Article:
One of the central reasons behind these issues are the conflicting objectives of the FCI. Its two strategic objectives — providing food-grains through the public distribution system (PDS) and buffer stocks for national food security – need efficient, scalable, and stable operations, which means procurement at a low operational cost, from locations with good procurement infrastructure, the opportunity to increase supplies at short notice, and good logistical support. The FCI is well equipped to do this, with its current practices of concentrated buying from a few states, mainly from medium and large farmers.
Farmer welfare requires reaching out to small and marginal farmers, which necessarily creates diseconomies of scale. Additionally, a procurement programme is ineffective for this set, since they lack a surplus to sell. Instead, small and marginal farmers require a combination of income support through direct bank transfers, investments in agri-R&D, technology deployment and setting up of Farmer Producer Organisations (FPOs) to increase their yields and help get proper price realisations. Thus, farmer welfare requires a vastly different set of activities than the FCI’s current procurement capabilities.

This conflict of objectives has rendered FCI’s farmer welfare programme inefficient and ineffective. To resolve this conflict at the heart of FCI, it is necessary to separate the welfare responsibilities from the strategic objectives. The procurement for PDS and national food security can still be handled by FCI, since that is what it is geared up to do today. Whereas farmer welfare needs to be handed over to another organisation that is designed towards serving BPL farmers. It is especially important to rectify this, considering that the FCI’s borrowings has led to the Union government spending an estimated Rs 4.2 lakh crore on food subsidy in 2020-21, while agri-R&D got a meagre Rs 0.07 lakh crore. Another Rs 2.43 lakh crore are budgeted towards the food subsidy bill in FY 21-22.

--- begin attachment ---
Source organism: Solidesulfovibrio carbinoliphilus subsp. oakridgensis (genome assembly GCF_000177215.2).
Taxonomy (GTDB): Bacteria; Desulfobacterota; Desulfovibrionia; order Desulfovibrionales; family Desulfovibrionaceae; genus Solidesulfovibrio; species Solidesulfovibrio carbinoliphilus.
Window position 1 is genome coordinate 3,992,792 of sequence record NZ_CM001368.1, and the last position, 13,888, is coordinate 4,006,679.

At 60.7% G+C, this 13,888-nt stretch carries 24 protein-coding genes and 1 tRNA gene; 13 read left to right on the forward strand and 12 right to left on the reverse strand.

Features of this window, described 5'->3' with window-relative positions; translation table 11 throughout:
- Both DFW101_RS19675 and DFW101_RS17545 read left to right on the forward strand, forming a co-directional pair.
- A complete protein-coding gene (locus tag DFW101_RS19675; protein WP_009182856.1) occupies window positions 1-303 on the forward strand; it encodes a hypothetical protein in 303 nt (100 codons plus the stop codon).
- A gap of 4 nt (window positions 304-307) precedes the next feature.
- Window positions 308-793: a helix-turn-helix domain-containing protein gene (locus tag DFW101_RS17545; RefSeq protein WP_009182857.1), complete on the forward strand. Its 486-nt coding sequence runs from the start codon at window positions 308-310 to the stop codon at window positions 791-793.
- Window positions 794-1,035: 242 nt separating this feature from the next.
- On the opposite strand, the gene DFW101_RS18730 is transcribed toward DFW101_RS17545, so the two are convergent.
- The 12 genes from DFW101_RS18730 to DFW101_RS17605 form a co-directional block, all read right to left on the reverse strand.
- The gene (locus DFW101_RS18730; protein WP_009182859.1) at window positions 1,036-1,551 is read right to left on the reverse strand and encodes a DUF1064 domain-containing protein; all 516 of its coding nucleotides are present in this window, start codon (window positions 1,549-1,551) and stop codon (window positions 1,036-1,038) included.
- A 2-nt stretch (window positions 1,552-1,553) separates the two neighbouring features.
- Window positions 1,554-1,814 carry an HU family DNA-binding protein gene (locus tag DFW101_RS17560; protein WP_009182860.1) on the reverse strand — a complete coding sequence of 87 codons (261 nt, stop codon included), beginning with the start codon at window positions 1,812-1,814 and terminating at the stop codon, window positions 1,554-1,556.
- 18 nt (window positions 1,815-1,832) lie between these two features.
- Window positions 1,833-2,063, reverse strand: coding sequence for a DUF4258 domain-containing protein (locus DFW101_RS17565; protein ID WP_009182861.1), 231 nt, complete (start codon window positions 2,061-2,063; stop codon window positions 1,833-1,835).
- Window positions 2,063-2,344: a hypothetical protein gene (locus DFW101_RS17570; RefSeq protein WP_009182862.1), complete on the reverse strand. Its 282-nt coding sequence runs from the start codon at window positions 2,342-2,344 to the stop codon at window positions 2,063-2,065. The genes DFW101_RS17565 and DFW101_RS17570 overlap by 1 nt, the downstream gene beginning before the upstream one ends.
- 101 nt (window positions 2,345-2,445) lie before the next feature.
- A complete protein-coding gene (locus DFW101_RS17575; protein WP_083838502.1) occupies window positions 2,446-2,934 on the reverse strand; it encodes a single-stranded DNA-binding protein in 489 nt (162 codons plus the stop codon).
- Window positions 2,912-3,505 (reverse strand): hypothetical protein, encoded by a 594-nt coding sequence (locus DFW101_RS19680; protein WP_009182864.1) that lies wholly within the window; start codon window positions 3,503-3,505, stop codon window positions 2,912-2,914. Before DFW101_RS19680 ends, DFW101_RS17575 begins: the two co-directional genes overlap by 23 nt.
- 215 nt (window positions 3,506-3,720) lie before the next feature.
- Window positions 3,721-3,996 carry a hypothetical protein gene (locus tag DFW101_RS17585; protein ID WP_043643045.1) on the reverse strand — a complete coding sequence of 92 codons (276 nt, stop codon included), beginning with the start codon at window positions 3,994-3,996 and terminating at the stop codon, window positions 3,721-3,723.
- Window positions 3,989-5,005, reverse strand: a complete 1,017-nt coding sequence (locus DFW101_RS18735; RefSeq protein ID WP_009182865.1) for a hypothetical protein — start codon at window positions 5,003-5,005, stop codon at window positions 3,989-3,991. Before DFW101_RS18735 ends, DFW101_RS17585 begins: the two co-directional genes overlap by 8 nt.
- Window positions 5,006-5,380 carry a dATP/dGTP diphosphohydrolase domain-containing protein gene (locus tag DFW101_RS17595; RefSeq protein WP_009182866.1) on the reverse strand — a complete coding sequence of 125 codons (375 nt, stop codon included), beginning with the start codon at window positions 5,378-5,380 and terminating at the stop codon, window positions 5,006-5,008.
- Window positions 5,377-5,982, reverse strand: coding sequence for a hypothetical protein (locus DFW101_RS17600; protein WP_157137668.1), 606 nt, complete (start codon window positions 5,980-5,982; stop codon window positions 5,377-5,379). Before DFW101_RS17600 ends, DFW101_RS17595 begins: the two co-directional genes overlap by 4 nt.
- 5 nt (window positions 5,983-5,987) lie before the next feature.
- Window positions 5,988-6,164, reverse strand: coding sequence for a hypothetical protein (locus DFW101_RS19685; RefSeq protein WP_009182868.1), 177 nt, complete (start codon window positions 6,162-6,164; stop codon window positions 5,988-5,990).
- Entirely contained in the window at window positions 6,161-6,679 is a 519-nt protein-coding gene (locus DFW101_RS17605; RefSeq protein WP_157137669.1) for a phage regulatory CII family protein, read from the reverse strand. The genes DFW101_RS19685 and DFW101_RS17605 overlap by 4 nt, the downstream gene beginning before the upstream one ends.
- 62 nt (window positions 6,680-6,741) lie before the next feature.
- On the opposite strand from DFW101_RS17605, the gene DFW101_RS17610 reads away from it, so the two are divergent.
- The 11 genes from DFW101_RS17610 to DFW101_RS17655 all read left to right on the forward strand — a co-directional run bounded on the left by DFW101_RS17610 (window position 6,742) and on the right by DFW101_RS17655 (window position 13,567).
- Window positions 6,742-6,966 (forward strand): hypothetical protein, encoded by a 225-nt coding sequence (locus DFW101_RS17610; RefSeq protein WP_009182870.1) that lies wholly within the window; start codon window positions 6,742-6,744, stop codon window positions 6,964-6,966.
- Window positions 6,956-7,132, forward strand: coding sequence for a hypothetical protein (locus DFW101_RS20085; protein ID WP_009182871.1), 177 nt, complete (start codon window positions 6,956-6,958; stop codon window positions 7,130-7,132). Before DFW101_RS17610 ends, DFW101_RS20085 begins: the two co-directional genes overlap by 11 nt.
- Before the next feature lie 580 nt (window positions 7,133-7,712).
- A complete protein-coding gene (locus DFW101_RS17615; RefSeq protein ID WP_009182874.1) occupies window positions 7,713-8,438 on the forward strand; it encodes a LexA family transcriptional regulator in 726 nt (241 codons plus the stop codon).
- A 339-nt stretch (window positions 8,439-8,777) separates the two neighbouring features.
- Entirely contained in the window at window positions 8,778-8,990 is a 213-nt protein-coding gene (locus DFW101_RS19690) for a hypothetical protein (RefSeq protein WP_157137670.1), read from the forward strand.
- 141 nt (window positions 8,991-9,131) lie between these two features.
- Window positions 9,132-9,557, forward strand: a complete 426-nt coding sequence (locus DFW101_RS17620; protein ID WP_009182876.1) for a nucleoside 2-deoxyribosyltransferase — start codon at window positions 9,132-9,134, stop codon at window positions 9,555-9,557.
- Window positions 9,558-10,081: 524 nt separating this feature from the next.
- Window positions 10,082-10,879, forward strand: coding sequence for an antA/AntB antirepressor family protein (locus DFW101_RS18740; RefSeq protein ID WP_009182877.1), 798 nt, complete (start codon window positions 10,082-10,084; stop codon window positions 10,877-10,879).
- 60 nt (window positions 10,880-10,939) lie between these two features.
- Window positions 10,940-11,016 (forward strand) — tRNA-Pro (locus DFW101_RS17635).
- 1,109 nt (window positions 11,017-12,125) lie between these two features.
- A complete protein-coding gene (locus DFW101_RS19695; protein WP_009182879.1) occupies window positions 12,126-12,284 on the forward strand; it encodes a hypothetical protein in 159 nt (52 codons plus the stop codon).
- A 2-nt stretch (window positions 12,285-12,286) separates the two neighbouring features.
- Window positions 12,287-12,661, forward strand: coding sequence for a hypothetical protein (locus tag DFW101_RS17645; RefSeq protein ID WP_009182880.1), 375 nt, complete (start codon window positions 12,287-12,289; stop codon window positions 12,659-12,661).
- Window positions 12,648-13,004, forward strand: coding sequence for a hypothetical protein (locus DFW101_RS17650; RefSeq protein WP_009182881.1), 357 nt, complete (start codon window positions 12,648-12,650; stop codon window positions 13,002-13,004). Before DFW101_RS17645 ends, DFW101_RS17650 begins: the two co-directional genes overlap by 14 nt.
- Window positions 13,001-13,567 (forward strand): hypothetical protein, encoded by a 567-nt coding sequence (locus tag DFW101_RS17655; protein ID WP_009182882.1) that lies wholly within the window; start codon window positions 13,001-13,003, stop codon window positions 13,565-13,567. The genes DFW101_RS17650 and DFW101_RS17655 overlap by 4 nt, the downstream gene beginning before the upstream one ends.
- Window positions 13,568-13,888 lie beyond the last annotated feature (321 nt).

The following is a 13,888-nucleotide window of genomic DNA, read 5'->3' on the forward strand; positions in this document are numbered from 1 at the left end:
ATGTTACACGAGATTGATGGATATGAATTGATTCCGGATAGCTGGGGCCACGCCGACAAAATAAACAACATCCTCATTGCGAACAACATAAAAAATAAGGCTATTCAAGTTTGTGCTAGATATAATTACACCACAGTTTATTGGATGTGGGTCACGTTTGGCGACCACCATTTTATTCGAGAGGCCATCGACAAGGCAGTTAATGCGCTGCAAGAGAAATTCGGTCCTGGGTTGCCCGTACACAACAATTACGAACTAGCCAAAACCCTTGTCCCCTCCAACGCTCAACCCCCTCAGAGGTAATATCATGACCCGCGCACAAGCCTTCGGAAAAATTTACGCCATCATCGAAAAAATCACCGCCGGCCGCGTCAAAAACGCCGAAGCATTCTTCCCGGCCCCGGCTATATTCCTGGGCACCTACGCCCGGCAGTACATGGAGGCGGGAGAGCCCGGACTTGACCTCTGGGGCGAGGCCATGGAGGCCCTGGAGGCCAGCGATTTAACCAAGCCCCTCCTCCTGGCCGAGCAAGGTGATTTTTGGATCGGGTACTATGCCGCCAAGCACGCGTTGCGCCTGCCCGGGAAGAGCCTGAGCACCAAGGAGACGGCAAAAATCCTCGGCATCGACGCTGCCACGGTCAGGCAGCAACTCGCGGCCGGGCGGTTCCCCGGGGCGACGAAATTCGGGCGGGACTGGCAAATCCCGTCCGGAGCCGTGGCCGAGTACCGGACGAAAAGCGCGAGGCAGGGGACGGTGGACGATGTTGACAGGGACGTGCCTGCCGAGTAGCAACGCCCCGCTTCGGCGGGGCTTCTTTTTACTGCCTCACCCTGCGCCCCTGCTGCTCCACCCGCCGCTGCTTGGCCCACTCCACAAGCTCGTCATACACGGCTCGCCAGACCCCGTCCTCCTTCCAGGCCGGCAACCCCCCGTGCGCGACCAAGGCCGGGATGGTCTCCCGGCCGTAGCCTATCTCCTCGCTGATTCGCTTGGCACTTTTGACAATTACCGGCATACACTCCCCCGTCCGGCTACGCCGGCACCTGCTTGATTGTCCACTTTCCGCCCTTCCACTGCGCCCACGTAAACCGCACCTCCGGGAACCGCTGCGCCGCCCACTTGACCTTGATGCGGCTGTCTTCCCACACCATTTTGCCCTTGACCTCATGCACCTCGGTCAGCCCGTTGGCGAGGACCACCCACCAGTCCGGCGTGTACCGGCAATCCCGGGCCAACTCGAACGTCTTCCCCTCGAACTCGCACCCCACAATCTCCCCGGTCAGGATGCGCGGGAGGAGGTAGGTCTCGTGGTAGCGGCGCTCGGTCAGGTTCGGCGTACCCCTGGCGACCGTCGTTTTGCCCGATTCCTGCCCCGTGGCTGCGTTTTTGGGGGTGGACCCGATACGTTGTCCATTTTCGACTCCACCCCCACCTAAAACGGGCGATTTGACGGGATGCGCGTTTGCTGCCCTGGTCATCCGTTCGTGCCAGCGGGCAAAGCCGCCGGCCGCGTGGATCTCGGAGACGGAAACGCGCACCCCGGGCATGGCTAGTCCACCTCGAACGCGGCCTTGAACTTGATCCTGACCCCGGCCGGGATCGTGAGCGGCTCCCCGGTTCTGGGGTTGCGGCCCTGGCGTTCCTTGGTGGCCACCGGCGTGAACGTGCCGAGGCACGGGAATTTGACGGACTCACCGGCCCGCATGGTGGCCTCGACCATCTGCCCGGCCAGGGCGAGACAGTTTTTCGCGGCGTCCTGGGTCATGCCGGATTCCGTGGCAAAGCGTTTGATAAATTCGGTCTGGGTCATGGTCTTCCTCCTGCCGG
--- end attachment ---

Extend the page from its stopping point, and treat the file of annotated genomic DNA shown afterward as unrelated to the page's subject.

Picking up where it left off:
The large-scale nature of this expense at a time of rising government fiscal deficits makes it imperative to utilise these funds effectively, and reorganising the FCI will go a long way towards serving our national interest.

Fig 1.2, Source – FCI data, available at

Omkar Sathe is an IIM Calcutta alumnus, with a keen interest in public policy. Sahil Deo is a co-founder of CPC Analytics, a data-driven policy consulting firm with offices in Pune and Berlin. Indraneel Chitale is the Managing Partner at Chitale Group, Co-Founder at Herbea and an active investor. Views are personal.

Subscribe to our channels on YouTube & Telegram

Support Our Journalism

India needs fair, non-hyphenated and questioning journalism, packed with on-ground reporting. ThePrint – with exceptional reporters, columnists and editors – is doing just that.

Sustaining this needs support from wonderful readers like you.

Whether you live in India or overseas, you can take a paid subscription by clicking here.

Support Our Journalism


  1. Nice article. It’s sad that instead of benefitting the small farmers, the lakhs of crores of rupees spent every year by FCI benefits big farmers who don’t need Govt support. It’s the tragedy of democracy where the big farmer is politically influential while the small farmer is politically invisible.

    I know from personal experience that small farmers don’t benefit from MSP procurement, but benefit from Kisan Samman Nidhi. But due to the political power of big farmers who dominate farmer unions, Govt keeps increasing budget for MSP exponentially every year while ignoring Kisan Samman Nidhi.

  2. Its simple, effective, Wish this will fall into hands of PM. This solves inefficiencies of FCI and improve farmer, both in one shot. In the process will save tons of money which can fill the govt coffers which is depending mostly on Petrol cell for emergency needs. This can be another success story of current dispensation.

  3. This is the first analysis based article aimed at solution. Unlike the typical argument FARMERS KNOW BEST which is like saying the patient knows best so we do not need the DOCTOR.
    Majority of Farmers are in need of reforms which can only come from people of knowledge and not a bunch of LAHTIYAs and DALALAs who are the cause.

Comments are closed.